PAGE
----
• The Rise of the Black Box: Since When Did Technology Get So Hard to Use?


    About a year or so ago, I read a thoughtful article on how Apple products were no longer easy to use. I shared it in the news back in September, and the gist of the article was that technology has now reached a point where it's becoming increasingly common to have to work out convoluted solutions to what should be easy-to-solve problems. And this change isn't just happening for people who aren't familiar with how computers work, but even for those who have lived and breathed computers ever since they could live and breathe.

    It's no one's fault, per se, but pretty soon, technology will become a victim of its own popularity. There's a lot Apple (and other companies) are doing to address the problem by making the simple things simple and engineering the best user experiences possible, but that doesn't mean something slips through the cracks every now and again. It's why we now have job titles that describe someone as a "UX designer" or why we now have units called human-computer interaction that you can study at the tertiary level. All because this technology business can be a lot more complicated than most people think, and unless you've built software yourself, worked with clients, or experienced the rage when something isn't as intuitive as it should be, you have no idea what it's like. Trust me *the best iOS and Mac apps have an incredible amount of thought put into them.

    I follow one iOS developer on App.Net, and it's been eye-opening to see him explain to users why his app doesn't do certain things one way, or does them another. There's just so many possible use cases, so many different usage scenarios, that it's hard for just one developer of a small-time iOS app to account for every one. I remember one time when I emailed him about an issue I was having where the app wasn't behaving the way I was used to in another app "gap detection", if you're interested and his response as to why his app worked differently made complete sense, even though the other app worked a completely different way. Two completely different implementations of the same feature, two completely different ideologies as two how gap detection should work, but both just as valid as each other. And you wonder why there's a proliferation of these so-called UX designers.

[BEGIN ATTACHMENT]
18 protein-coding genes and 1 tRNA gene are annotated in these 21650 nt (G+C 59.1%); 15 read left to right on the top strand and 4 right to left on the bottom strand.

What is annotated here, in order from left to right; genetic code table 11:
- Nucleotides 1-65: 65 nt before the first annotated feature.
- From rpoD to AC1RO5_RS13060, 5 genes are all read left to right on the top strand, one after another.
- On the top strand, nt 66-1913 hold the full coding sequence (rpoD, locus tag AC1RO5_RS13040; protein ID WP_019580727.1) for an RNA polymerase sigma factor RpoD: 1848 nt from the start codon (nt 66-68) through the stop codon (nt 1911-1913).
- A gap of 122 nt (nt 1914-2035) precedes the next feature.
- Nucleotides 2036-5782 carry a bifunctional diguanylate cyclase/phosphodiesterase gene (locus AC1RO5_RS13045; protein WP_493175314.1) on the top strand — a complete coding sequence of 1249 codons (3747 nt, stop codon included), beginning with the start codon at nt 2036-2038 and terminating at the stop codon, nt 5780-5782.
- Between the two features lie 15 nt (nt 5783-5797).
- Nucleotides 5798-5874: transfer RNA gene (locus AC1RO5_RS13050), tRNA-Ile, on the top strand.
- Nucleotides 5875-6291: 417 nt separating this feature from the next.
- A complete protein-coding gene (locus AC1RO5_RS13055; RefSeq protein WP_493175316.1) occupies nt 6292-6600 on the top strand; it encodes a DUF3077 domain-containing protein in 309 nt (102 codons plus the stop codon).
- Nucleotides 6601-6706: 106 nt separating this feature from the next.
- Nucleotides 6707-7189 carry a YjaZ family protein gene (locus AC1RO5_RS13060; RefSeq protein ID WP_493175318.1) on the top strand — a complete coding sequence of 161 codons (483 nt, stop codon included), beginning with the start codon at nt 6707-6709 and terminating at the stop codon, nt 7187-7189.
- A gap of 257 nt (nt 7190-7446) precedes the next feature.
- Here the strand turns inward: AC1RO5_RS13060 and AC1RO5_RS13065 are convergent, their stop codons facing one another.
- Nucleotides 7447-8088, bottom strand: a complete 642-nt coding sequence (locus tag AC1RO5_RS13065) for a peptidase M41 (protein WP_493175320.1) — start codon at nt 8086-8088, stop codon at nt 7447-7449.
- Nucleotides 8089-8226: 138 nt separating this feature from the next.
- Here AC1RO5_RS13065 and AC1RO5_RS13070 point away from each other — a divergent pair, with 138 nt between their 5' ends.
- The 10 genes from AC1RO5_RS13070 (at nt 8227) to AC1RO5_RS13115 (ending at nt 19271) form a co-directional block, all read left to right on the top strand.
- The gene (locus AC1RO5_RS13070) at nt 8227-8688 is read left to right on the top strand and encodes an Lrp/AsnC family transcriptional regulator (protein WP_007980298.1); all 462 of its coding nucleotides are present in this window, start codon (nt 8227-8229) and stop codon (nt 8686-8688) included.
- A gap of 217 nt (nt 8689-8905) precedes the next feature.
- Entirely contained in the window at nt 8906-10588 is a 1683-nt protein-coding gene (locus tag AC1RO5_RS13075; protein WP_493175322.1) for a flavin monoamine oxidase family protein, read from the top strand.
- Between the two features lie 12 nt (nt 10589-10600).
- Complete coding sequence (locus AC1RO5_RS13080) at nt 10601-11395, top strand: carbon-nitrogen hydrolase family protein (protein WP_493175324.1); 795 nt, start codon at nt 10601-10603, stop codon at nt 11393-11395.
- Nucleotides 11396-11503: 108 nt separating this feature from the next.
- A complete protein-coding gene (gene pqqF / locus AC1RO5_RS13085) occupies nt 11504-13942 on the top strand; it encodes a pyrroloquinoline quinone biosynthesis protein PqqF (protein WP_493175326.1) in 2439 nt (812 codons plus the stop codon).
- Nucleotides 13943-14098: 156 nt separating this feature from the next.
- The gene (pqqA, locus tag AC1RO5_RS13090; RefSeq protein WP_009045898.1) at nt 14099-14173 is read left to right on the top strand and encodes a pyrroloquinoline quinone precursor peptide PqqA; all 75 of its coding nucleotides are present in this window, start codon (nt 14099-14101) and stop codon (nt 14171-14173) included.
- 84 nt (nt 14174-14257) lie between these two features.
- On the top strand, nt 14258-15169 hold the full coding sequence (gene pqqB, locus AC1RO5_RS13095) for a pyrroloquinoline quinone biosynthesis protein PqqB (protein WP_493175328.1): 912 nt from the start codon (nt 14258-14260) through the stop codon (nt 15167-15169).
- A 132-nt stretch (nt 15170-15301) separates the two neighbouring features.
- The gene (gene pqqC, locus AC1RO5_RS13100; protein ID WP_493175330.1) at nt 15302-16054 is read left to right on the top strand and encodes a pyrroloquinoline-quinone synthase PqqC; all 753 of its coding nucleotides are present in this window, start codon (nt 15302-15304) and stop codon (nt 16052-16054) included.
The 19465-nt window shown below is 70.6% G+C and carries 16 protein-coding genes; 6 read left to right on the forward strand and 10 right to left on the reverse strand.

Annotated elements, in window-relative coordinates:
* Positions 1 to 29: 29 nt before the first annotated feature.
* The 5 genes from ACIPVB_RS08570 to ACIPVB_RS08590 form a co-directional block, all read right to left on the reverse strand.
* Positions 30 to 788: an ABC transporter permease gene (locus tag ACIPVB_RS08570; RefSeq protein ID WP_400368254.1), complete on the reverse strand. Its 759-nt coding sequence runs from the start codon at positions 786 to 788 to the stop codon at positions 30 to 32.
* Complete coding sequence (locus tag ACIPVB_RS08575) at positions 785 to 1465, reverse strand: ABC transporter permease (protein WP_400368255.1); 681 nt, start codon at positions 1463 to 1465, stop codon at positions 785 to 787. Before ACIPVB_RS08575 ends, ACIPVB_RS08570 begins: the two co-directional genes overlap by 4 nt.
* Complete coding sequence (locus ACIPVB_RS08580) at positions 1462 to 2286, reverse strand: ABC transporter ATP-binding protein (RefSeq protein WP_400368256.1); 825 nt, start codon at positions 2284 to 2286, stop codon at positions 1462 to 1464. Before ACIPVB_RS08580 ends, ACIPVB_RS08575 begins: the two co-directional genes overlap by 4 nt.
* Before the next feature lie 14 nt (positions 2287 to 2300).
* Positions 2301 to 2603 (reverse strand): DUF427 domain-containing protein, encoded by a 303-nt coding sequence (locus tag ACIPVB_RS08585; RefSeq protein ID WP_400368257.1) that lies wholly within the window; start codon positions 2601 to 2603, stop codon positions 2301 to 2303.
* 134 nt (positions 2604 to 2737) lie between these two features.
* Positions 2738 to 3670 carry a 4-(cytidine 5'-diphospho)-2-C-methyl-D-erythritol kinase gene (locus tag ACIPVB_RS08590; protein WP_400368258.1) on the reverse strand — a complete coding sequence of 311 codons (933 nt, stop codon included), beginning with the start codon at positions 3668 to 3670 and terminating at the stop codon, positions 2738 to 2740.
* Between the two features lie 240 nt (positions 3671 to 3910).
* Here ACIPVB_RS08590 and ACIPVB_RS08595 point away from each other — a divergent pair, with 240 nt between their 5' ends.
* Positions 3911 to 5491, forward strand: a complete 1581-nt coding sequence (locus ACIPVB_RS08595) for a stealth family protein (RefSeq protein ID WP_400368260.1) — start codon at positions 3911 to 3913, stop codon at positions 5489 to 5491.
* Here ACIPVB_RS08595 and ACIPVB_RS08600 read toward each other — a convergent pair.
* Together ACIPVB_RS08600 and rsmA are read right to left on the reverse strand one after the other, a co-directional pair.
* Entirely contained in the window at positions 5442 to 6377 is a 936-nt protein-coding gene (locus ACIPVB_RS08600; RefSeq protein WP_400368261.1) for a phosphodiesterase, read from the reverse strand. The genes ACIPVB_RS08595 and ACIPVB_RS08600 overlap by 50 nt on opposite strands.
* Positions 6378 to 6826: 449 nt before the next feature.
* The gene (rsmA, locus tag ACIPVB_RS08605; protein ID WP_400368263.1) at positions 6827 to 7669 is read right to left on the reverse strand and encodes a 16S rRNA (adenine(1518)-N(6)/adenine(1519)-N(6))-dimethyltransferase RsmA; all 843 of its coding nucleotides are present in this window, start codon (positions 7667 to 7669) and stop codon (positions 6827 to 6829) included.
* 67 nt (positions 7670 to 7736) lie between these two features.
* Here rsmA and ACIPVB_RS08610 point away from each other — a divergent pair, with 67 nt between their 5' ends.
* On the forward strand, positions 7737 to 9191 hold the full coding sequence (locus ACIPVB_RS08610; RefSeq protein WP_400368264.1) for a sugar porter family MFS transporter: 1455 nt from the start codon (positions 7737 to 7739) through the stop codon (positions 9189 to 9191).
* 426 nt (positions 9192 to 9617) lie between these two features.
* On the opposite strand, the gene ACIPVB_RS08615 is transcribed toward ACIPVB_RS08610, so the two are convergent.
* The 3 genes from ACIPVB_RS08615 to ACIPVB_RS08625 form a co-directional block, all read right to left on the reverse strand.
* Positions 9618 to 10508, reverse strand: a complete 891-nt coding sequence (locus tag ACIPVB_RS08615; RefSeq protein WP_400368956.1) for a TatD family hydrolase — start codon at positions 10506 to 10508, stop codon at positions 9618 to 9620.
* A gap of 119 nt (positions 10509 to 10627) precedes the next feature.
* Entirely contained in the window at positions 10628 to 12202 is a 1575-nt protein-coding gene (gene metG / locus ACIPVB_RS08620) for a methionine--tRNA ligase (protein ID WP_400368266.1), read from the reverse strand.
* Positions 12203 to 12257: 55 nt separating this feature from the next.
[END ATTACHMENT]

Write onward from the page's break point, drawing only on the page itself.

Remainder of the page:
If you've been reading around, you'll know that lots of iOS and Mac developers have abandoned iCloud as a solution for data syncing. Not because it's a complete failure like MobileMe was, but because there's just so little information given to developers about the inner workings of iCloud. We're not privy to what goes on behind the scenes, and I guess part of the problem is that most of the time, the technology that we're trying to bend to our will is so opaque that even if we want to try and fix it ourselves, as geeks tend to do, we can't, but only because we have no idea where to start. Don't get me wrong, the idea behind iCloud data syncing is fantastic it's just the implementation that's a little lacking.

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